I hope this has inspired more people to try a collaborative research/teaching project. Now we just need another amazing idea so we can start our next NERD club paper…

Author: Natalie Cooper, ncooper [at] tcd.ie, @nhcooper123



Dying without wings* Part I

Final longevity hourglass

Last week our newest EcoEvo@TCD paper came out in PRSB (it will be Open Access soon but currently it’s behind a pay wall – feel free to email me for a copy in the meantime. Also code to fit multiple PGLS models can be found here). This paper is exciting for me for two reasons – firstly because the science is really cool, and secondly because of how it came about. Today I want to focus on the paper itself, and in my next post I will explain how this collaborative project started.

People are fascinated by death, perhaps because as Benjamin Franklin said, “in this world nothing can be said to be certain, except death and taxes”. In classical times, people believed you could live forever if you could find the “Fountain of Youth”, whereas today many scientists are looking to the natural world for ways to extend human lifespans.

The natural world is a great place to look for answers about death because there is huge variation in lifespans among living things. Even if we ignore single-celled creatures, lifespans still range from three days in gastrotrichs – a strange group of animals found in the spaces between particles of sand and mud and in water – to 5050 years in the bristlecone pine. [As an aside – we know the age of the bristlecone pine in question because someone took a core from the tree and counted its annual growth rings. We also know the exact date the tree died because taking the core killed it!].

You could argue that this lifespan variation only exists across broad taxonomic scales, but even just within birds and mammals, maximum lifespans range from around 2-3 years in forest shrews and small perching birds, up to 211 years in the bowhead whale. [Another aside – this estimate was made using a piece of harpoon found embedded in the carcass of the whale. The harpoon carried a maker’s mark for a company that hadn’t been in action for over 100 years! Combining this information with how big the whale would have been to be worth harpooning, scientists came up with the 211-year estimate]. And there’s lots of variation within mammals and birds too, with parrots and elephants living up to 80 years, geese 70 years, horses 50 years, and even chickens can live to be around 30 years old – older than dogs, sheep and goats! At the other end of the scale, things like mice and rats tend to live less than five years in total. The question for a biologist therefore becomes “How can we explain this variation?”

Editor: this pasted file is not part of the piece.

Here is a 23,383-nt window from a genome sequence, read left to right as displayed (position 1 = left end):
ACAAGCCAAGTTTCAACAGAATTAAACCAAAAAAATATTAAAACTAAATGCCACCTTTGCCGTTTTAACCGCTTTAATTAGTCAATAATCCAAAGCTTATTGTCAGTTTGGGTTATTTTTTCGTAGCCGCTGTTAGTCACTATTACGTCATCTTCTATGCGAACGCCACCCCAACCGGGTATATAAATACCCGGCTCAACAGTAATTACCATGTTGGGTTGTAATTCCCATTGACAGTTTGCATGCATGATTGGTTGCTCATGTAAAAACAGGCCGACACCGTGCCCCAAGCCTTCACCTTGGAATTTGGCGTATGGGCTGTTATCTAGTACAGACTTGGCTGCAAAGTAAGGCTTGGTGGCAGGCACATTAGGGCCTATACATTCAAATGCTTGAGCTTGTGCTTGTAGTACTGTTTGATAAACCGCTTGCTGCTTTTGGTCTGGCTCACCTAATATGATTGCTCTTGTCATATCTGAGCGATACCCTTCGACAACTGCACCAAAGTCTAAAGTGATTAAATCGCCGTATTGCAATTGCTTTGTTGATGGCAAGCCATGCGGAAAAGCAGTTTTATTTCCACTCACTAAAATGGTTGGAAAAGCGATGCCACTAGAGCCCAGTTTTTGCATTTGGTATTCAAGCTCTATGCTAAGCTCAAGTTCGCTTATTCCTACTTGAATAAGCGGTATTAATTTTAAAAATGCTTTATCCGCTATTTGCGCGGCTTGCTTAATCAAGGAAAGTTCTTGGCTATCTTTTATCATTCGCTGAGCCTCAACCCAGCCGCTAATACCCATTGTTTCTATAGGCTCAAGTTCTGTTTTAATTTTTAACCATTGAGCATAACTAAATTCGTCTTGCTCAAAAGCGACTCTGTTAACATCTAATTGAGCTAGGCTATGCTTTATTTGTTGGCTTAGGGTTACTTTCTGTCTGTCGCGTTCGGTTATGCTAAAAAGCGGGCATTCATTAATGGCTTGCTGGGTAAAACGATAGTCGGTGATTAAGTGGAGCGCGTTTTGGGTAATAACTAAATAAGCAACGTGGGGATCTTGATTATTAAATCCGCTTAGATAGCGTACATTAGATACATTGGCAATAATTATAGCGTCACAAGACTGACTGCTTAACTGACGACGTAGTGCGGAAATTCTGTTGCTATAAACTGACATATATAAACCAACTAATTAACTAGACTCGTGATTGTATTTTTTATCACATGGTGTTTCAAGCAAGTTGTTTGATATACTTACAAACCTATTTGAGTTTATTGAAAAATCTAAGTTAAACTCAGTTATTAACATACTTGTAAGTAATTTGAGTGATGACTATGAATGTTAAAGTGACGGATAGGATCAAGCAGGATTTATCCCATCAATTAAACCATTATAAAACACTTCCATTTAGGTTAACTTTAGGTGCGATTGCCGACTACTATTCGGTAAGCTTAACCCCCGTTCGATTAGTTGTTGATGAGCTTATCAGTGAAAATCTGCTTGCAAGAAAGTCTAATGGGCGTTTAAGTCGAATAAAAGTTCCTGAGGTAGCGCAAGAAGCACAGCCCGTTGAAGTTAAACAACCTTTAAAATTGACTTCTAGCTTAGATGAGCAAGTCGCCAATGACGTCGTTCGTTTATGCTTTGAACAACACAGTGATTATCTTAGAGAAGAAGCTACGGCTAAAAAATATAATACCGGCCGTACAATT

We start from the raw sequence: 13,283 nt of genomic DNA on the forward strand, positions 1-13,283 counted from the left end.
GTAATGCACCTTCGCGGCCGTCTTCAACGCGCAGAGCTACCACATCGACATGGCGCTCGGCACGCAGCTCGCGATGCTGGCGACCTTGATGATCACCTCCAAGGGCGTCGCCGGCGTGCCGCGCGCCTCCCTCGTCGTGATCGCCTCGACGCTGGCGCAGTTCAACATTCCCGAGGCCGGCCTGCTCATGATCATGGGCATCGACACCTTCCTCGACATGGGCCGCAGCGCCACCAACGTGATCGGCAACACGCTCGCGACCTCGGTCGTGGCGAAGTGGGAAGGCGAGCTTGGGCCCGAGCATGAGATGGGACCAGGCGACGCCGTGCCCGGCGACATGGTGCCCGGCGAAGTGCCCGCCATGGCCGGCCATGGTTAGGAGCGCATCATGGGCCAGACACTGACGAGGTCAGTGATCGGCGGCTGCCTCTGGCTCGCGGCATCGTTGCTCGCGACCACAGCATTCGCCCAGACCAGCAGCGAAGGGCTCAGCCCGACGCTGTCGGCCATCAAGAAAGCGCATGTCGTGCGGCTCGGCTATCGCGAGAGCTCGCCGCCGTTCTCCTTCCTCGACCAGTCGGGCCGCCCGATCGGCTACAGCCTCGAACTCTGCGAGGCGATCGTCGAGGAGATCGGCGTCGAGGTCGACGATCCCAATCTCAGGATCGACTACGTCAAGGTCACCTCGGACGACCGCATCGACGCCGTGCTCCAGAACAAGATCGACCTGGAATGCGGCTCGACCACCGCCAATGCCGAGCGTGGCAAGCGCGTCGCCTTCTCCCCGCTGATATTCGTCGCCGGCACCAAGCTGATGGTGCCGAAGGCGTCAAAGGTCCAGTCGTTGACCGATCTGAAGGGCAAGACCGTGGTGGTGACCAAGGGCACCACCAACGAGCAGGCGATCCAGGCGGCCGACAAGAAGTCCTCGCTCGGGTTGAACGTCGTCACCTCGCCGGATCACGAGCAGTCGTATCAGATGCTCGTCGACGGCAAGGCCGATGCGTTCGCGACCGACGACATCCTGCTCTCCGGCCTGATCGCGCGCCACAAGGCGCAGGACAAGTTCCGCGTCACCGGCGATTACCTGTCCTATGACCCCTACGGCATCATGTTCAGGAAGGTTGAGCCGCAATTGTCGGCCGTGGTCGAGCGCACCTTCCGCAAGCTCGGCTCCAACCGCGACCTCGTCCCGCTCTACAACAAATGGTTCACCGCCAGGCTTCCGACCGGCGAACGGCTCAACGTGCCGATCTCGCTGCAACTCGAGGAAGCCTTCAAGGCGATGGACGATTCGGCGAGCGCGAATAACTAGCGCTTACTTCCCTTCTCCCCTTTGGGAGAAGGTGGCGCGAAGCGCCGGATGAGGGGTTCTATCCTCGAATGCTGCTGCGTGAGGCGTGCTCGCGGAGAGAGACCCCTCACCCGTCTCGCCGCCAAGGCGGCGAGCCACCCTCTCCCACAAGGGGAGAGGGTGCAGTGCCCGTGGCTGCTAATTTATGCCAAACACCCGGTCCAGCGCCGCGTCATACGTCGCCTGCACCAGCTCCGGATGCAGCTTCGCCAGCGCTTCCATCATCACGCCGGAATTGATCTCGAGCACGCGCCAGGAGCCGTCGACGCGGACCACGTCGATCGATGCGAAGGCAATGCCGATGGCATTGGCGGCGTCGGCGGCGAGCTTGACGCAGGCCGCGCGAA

Timeline representing the variation in mammals’ and birds’ lifespans

The first, and most obvious, explanation is that lifespan increases with body size. This makes intuitive sense to us because we’ve seen it in our childhood pets – our hamster dies at 2 or 3 years old (barring unfortunate accidents with cats, heavy furniture or Freddy Starr**) but the family dog or cat lives into its teens. This is also something that has been known in mammals and birds for a long time. However, body size only explains around 30% of the variation in lifespan for mammals and birds, and some species live far longer than you’d expect given their body size (see Figure 1 from the paper below).